NORTH ANDOVER, Mass.—The year was 1970.
The average home sold for $5,000. Income averaged out to $9,500. A postage stamp sold for six cents. And Richard M. Nixon was serving as president of the United States long before the Watergate scandal.
That same year, a group of conscientious Armenians from Merrimack Valley pooled their efforts and money to purchase an abandoned church in North Andover.
A choir was formed, joined by Chake Boloian and others who brought their Badarak to new vitality with a pitch-perfect sound.
Seven pastors and 46 years later, Boloian still holds her charmed place in the chorale, making it a point to show up every Sunday to sing her sharagans. Organists have changed. Choir directors have been added. Singers have come and gone. But Boloian remains the true Energizer bunny. She never stops.
“Chake sets an example for the others,” says Nina Hovsepian, her soloist mate. “I hope I can still sing that well when I reach her age. She’s truly remarkable.”
The singer has seen her three children raised in the church, attend school, and marry their spouses here. They’ve served on the trustees and taken other pivotal roles. Husband Mousheh, known affectionately as Red, also served the Board for years and continues his active role.
Six grandchildren have followed, four of them boys who’ve been ordained acolytes, including Robbie, the latest, who took his vows Jan. 31, during the 46th anniversary of the church.
It was there that Chake was honored with a Distinguished Service Award from the Prelacy, bestowed by His Eminence Archbishop Oshagan Choloyan. An acolyte and a veteran choir member both recognized the same day from the same family gives credence to the church that proclaimed this the year of “service” for all parishes.
Surrounded by her husband, children, and grandchildren, the honoree appeared stunned by the tribute. She didn’t have a clue until son John approached the podium and read the accolades.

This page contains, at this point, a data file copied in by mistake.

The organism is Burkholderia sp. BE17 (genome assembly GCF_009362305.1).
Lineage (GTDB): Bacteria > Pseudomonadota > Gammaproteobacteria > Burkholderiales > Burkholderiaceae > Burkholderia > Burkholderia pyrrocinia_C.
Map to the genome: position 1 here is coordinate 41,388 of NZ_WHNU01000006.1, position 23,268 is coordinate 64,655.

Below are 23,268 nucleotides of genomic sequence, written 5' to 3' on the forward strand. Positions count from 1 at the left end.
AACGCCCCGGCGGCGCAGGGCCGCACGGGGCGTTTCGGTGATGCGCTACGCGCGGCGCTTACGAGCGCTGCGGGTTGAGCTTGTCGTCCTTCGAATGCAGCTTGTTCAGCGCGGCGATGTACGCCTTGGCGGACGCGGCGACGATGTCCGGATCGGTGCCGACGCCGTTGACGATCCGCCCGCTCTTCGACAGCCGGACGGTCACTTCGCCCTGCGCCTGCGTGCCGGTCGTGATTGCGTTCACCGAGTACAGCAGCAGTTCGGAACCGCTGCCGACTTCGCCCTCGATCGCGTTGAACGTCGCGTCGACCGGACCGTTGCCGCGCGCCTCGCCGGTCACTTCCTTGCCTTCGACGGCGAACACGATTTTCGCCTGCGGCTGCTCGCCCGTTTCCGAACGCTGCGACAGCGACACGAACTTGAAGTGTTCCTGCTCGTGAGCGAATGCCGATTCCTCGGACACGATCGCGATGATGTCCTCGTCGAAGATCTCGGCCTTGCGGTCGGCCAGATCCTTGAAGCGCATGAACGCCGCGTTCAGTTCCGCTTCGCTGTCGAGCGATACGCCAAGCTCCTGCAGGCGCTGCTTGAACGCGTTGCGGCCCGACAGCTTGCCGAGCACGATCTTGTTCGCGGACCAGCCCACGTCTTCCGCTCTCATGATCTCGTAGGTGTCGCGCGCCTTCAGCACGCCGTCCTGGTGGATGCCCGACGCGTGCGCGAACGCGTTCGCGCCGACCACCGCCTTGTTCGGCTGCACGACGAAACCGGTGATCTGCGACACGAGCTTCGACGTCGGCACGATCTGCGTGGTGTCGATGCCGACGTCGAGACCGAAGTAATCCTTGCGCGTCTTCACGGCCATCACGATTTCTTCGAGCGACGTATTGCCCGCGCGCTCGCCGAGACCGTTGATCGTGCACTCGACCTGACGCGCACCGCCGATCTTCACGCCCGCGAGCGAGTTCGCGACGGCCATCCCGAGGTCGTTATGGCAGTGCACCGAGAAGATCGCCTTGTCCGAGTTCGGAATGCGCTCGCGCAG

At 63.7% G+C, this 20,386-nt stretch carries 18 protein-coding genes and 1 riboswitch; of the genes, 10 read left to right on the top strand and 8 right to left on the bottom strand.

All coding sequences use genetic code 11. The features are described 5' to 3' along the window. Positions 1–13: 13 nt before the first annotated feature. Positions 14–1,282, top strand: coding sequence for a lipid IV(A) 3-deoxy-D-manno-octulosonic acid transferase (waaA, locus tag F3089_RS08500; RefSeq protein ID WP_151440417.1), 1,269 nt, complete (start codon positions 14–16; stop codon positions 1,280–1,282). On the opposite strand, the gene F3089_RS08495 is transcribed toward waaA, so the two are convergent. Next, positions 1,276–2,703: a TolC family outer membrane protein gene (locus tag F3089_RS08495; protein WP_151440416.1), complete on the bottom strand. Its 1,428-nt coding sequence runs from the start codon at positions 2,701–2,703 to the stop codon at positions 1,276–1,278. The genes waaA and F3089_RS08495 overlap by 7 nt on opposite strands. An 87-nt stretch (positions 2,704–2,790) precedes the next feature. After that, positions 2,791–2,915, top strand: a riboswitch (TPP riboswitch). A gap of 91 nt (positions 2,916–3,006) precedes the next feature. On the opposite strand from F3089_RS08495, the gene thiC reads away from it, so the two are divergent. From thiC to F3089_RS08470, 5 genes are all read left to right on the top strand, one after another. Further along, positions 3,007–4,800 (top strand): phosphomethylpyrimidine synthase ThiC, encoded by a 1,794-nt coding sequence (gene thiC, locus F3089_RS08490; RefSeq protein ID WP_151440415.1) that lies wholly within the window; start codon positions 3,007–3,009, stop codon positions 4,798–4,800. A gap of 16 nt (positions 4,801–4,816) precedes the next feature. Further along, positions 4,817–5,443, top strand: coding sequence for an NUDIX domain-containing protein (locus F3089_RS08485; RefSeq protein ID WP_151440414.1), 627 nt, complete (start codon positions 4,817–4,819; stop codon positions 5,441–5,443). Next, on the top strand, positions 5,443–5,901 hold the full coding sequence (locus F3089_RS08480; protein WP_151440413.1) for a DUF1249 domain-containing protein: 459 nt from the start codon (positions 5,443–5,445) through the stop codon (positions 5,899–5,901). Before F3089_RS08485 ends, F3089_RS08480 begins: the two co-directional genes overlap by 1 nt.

“A few years after joining the choir, my sister recalls going to Saturday rehearsal with our mom and lying around the pews while she practiced,” he said. “She symbolizes the epitome of service. We had an organ in the house that my dad purchased for her, just so she could sing. She hasn’t stopped.”
Bishops and archbishops, church anniversaries and special occasions, funerals and genocide memorials. Chake has never laid down her voice, even during moments of illness and foul weather. An occasional vacation or two would be the only hiatus. And even with that, she probably did her own quiet reflection.
“Every time Chake sings, my dad still wears the biggest smile of all,” added John Boloian. “He reminds us of that all the time when we’re upstairs in the sanctuary: ‘That’s your mother singing there.’ You could see the pride unfold.”
Chake’s service doesn’t stop there. Her active involvement in the Ladies’ Guild and Prelacy are two other examples, along with helping to prepare the monthly Avak luncheons.
“Our mom made sure this church was as much a part of our lives as it was hers,” her son added. “It extended right across the table to the Sunday School and other areas.”